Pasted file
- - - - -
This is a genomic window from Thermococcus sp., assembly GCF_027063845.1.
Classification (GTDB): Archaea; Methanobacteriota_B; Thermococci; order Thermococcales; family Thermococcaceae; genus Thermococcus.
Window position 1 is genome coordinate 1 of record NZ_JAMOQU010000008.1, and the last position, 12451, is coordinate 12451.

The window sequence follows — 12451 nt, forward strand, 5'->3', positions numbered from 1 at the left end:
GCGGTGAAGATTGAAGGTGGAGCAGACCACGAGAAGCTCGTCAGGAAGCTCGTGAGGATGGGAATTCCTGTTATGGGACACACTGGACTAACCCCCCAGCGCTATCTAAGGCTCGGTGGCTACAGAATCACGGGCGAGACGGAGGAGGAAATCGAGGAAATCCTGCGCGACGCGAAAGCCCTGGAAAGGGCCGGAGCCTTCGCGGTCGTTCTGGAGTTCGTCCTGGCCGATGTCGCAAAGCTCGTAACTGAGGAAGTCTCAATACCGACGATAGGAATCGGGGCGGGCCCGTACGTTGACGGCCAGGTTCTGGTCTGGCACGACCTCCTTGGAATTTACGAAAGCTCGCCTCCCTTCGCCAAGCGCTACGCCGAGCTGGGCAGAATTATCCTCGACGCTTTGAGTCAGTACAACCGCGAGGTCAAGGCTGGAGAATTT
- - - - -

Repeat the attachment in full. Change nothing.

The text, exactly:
This is a genomic window from Thermococcus sp., assembly GCF_027063845.1.
Classification (GTDB): Archaea; Methanobacteriota_B; Thermococci; order Thermococcales; family Thermococcaceae; genus Thermococcus.
Window position 1 is genome coordinate 1 of record NZ_JAMOQU010000008.1, and the last position, 12451, is coordinate 12451.

The window sequence follows — 12451 nt, forward strand, 5'->3', positions numbered from 1 at the left end:
GCGGTGAAGATTGAAGGTGGAGCAGACCACGAGAAGCTCGTCAGGAAGCTCGTGAGGATGGGAATTCCTGTTATGGGACACACTGGACTAACCCCCCAGCGCTATCTAAGGCTCGGTGGCTACAGAATCACGGGCGAGACGGAGGAGGAAATCGAGGAAATCCTGCGCGACGCGAAAGCCCTGGAAAGGGCCGGAGCCTTCGCGGTCGTTCTGGAGTTCGTCCTGGCCGATGTCGCAAAGCTCGTAACTGAGGAAGTCTCAATACCGACGATAGGAATCGGGGCGGGCCCGTACGTTGACGGCCAGGTTCTGGTCTGGCACGACCTCCTTGGAATTTACGAAAGCTCGCCTCCCTTCGCCAAGCGCTACGCCGAGCTGGGCAGAATTATCCTCGACGCTTTGAGTCAGTACAACCGCGAGGTCAAGGCTGGAGAATTT